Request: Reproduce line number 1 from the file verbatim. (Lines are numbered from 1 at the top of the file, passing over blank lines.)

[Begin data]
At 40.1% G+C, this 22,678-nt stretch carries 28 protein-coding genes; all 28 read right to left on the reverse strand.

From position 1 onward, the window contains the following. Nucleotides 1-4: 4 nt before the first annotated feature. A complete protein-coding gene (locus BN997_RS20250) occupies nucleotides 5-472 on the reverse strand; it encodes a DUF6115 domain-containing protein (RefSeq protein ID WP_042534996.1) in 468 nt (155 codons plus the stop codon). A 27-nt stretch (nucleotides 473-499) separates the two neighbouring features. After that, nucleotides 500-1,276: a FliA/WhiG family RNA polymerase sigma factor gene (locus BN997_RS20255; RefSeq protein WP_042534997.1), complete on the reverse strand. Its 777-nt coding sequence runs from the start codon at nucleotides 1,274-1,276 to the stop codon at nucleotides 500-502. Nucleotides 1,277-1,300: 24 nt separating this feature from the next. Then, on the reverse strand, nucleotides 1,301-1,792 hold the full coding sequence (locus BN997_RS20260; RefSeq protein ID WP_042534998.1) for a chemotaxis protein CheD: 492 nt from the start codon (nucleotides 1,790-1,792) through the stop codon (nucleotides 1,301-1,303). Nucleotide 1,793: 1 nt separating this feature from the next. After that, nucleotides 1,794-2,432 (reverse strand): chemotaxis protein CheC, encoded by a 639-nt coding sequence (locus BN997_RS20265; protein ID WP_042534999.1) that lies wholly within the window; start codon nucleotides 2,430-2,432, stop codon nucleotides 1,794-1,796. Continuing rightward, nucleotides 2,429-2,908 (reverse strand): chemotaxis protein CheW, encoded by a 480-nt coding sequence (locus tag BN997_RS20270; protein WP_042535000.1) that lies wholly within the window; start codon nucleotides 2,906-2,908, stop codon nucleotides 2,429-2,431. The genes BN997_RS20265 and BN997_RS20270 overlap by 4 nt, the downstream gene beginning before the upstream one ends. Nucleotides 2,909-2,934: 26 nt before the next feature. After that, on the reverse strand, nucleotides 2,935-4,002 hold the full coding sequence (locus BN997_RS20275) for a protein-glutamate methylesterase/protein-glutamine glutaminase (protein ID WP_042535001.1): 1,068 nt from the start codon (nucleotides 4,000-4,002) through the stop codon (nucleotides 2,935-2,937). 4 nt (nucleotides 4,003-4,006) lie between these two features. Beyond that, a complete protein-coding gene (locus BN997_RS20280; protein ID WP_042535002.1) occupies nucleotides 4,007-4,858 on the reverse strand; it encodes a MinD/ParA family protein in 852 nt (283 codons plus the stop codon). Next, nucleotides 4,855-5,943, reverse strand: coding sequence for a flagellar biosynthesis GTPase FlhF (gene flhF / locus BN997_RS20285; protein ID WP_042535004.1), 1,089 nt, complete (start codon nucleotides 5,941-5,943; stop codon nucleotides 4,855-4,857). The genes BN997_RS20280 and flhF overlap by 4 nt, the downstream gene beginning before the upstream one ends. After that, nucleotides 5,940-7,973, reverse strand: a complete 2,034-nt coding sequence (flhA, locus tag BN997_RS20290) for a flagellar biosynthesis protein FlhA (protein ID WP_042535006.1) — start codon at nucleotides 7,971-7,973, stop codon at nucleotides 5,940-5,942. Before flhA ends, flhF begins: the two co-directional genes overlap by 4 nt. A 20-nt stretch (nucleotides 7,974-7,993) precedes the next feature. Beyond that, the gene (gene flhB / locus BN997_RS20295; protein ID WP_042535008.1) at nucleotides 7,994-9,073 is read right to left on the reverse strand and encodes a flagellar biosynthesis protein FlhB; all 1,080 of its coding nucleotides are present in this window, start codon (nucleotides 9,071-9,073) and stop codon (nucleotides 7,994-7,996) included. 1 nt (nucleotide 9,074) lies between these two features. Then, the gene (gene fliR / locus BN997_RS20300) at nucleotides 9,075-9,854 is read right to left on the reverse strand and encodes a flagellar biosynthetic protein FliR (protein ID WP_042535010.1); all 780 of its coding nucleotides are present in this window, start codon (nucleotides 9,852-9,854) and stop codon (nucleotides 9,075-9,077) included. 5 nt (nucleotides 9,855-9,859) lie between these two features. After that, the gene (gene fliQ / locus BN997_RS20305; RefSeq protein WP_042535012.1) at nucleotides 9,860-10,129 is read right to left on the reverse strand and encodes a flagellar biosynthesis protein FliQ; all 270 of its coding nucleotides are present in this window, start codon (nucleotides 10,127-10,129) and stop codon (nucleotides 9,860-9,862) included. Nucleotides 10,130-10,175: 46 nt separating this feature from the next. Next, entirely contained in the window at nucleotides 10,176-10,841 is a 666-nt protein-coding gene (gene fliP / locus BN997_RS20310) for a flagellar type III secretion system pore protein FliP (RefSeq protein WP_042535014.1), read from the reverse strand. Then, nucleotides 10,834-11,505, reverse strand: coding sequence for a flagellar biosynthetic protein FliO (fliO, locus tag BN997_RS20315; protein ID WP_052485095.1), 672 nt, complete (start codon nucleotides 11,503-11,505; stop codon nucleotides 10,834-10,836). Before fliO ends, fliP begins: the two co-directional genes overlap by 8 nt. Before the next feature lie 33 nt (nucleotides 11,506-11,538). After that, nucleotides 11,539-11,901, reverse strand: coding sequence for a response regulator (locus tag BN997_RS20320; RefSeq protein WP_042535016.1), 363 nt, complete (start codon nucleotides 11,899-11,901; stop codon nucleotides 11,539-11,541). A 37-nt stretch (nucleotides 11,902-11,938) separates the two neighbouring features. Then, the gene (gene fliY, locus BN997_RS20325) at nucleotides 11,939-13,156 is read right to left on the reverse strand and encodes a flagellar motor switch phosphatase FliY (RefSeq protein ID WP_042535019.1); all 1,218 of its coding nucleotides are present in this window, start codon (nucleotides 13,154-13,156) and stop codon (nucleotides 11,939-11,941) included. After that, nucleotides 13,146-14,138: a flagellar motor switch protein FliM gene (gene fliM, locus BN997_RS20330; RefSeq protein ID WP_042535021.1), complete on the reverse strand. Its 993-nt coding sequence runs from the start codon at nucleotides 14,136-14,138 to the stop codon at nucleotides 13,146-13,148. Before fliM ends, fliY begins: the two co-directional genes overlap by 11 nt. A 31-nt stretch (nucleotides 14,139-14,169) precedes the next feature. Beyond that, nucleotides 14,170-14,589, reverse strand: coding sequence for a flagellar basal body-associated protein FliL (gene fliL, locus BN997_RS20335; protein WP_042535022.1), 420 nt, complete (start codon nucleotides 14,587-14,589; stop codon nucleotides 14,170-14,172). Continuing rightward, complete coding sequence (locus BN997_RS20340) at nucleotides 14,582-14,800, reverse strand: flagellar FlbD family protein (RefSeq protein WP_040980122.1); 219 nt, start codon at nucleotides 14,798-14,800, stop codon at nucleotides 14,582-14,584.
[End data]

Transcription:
At 40.1% G+C, this 22,678-nt stretch carries 28 protein-coding genes; all 28 read right to left on the reverse strand.